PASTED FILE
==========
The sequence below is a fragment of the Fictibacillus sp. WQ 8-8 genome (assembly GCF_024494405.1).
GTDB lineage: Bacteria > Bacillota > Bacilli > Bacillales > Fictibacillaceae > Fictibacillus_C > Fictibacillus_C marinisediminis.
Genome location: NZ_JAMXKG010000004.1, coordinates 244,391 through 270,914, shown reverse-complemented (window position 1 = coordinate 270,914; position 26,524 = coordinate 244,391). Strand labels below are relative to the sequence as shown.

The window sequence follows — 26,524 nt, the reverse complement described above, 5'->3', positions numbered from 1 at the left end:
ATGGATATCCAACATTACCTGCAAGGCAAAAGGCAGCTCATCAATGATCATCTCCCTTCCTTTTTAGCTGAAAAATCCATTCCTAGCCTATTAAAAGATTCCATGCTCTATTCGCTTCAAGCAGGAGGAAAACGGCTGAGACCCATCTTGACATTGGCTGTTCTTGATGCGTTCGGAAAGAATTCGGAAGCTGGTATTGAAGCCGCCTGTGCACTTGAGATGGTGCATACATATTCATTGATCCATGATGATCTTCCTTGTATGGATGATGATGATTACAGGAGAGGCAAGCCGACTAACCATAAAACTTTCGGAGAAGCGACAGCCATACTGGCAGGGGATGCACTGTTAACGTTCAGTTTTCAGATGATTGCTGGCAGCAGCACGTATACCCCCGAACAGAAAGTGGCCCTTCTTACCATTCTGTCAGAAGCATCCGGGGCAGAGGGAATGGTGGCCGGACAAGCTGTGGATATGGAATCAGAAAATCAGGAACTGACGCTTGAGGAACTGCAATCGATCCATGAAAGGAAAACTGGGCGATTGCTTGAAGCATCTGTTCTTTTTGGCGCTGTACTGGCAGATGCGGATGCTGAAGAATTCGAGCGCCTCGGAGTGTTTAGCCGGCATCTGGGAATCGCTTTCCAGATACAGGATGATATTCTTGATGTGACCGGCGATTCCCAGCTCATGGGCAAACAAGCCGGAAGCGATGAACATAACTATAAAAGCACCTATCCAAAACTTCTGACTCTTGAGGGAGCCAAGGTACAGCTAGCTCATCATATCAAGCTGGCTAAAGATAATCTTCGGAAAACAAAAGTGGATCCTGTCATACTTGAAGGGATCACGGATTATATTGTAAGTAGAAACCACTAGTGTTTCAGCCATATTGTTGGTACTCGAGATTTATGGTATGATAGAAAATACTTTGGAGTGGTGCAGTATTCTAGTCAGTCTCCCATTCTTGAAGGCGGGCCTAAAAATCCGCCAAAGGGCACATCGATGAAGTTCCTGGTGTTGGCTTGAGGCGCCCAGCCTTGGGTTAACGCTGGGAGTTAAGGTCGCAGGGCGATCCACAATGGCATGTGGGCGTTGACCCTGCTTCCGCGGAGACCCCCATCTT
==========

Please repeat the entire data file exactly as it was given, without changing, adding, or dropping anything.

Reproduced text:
The sequence below is a fragment of the Fictibacillus sp. WQ 8-8 genome (assembly GCF_024494405.1).
GTDB lineage: Bacteria > Bacillota > Bacilli > Bacillales > Fictibacillaceae > Fictibacillus_C > Fictibacillus_C marinisediminis.
Genome location: NZ_JAMXKG010000004.1, coordinates 244,391 through 270,914, shown reverse-complemented (window position 1 = coordinate 270,914; position 26,524 = coordinate 244,391). Strand labels below are relative to the sequence as shown.

The window sequence follows — 26,524 nt, the reverse complement described above, 5'->3', positions numbered from 1 at the left end:
ATGGATATCCAACATTACCTGCAAGGCAAAAGGCAGCTCATCAATGATCATCTCCCTTCCTTTTTAGCTGAAAAATCCATTCCTAGCCTATTAAAAGATTCCATGCTCTATTCGCTTCAAGCAGGAGGAAAACGGCTGAGACCCATCTTGACATTGGCTGTTCTTGATGCGTTCGGAAAGAATTCGGAAGCTGGTATTGAAGCCGCCTGTGCACTTGAGATGGTGCATACATATTCATTGATCCATGATGATCTTCCTTGTATGGATGATGATGATTACAGGAGAGGCAAGCCGACTAACCATAAAACTTTCGGAGAAGCGACAGCCATACTGGCAGGGGATGCACTGTTAACGTTCAGTTTTCAGATGATTGCTGGCAGCAGCACGTATACCCCCGAACAGAAAGTGGCCCTTCTTACCATTCTGTCAGAAGCATCCGGGGCAGAGGGAATGGTGGCCGGACAAGCTGTGGATATGGAATCAGAAAATCAGGAACTGACGCTTGAGGAACTGCAATCGATCCATGAAAGGAAAACTGGGCGATTGCTTGAAGCATCTGTTCTTTTTGGCGCTGTACTGGCAGATGCGGATGCTGAAGAATTCGAGCGCCTCGGAGTGTTTAGCCGGCATCTGGGAATCGCTTTCCAGATACAGGATGATATTCTTGATGTGACCGGCGATTCCCAGCTCATGGGCAAACAAGCCGGAAGCGATGAACATAACTATAAAAGCACCTATCCAAAACTTCTGACTCTTGAGGGAGCCAAGGTACAGCTAGCTCATCATATCAAGCTGGCTAAAGATAATCTTCGGAAAACAAAAGTGGATCCTGTCATACTTGAAGGGATCACGGATTATATTGTAAGTAGAAACCACTAGTGTTTCAGCCATATTGTTGGTACTCGAGATTTATGGTATGATAGAAAATACTTTGGAGTGGTGCAGTATTCTAGTCAGTCTCCCATTCTTGAAGGCGGGCCTAAAAATCCGCCAAAGGGCACATCGATGAAGTTCCTGGTGTTGGCTTGAGGCGCCCAGCCTTGGGTTAACGCTGGGAGTTAAGGTCGCAGGGCGATCCACAATGGCATGTGGGCGTTGACCCTGCTTCCGCGGAGACCCCCATCTT